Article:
RB 4/5: Should this be creature only? Would it help the flavor if you couldn't hit players?
WW 4/6: I'm not sure it would help the flavor necessarily, but it feels like a fine tweak on power level, which I think this card needs.
HS 4/9 testing the tweak. Curious as to how good this card is now.
I'm sure you can guess what effect the change had on the card's playability. In its initial form, the card was good in most white decks, regardless of whether that deck contained creatures, and good against most other decks, again regardless of whether opposing decks played creatures. The tweaked “creature-only” version was still decent in creature-free decks, the opponent had to have creatures in order for the spell to have any worthwhile targets. I played with it for a while, and found myself pulling it from a lot of my decks, which made me a little sad. I enjoyed white having a card this nasty.
AF 4/12: I was getting used to the white one being the best in the cycle (which was weird in and of itself), and I feel a twinge of sadness now that it is worse.
ps 4/12: this change makes me sad as well.
Paul and I weren't the only two that liked the more powerful version better, and it was changed back. Developer Worth Wollpert calls the current version “the best white card since Land Tax,” which is one heck of an endorsement. Is he right? He may be… we'll see over the next year or so.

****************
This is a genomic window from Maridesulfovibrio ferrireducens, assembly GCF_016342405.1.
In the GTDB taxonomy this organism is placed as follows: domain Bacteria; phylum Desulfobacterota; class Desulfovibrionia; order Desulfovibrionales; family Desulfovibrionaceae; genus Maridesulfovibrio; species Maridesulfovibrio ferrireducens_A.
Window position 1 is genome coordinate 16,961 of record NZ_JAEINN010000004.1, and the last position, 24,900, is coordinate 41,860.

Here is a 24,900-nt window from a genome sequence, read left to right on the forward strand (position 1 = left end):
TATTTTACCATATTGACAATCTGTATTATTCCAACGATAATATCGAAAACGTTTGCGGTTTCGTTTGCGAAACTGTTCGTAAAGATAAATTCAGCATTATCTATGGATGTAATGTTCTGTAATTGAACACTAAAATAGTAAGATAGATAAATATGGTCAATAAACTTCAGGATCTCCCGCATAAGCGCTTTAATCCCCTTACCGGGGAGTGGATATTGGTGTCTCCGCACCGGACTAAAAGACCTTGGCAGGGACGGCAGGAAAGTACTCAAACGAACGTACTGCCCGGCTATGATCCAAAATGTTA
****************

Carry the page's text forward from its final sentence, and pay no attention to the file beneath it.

Fishy, Fishy, Fishy, Fish
“What's up with the fish in the art?” you ask? Brady Dommermuth and Jeremy Cranford, the creative minds behind the look and feel of Kamigawa, gave the card artists lots of freedom to depict the spirit world however they saw fit. To paraphrase some of Brady's instructions to the artists, “I don't care what it looks like, just make it weird.” When Jim Murray's illustrations for the Champions cards Teller of Tales and Eerie Procession came back showing twisted floating fish, Jeremy and Brady loved them--those paintings captured exactly what the creative team was looking for.
The fish were such a hit here in R&D that Brady wanted to find somewhere else to incorporate them. The cycle of X-pitch spells presented an interesting opportunity. What if the fish weren't creatures, but rather the manifestation of a certain type of spell? While the more commonly known definition for the word “shoal” is “sandbar,” it also means “a school of fish”:
shoal n. 1. A large group; crowd 2. A school of fish or other marine animals (from The American Heritage Dictionary)
That definition of shoal also can be used as a verb meaning “to come together in large numbers” or “throng,” which is what the little spirit-fish are doing around the target of the spell. Each of the five Shoals show different spirit-fish manifesting themselves in accordance to the spells' colors. I find the black ones to be particularly creepy; if you catch a glimpse of them at the Prerelease I'm sure you'll agree!
Speaking of Prereleases… the Betrayers Prerelease is this weekend! Everything you need to know is right here, so you have no excuse not to play! All the cool kids are doing it! And hey, just for showing up, you get a foil promo Ink-Eyes! Who could say no to that?!
I'll reveal which of Paul Sottosanti's statements about Betrayers were true and which were false. And more!
Last Week's Poll:
|What was your favorite Magic release of 2004?|
|Champions of Kamigawa||4427||55.5%|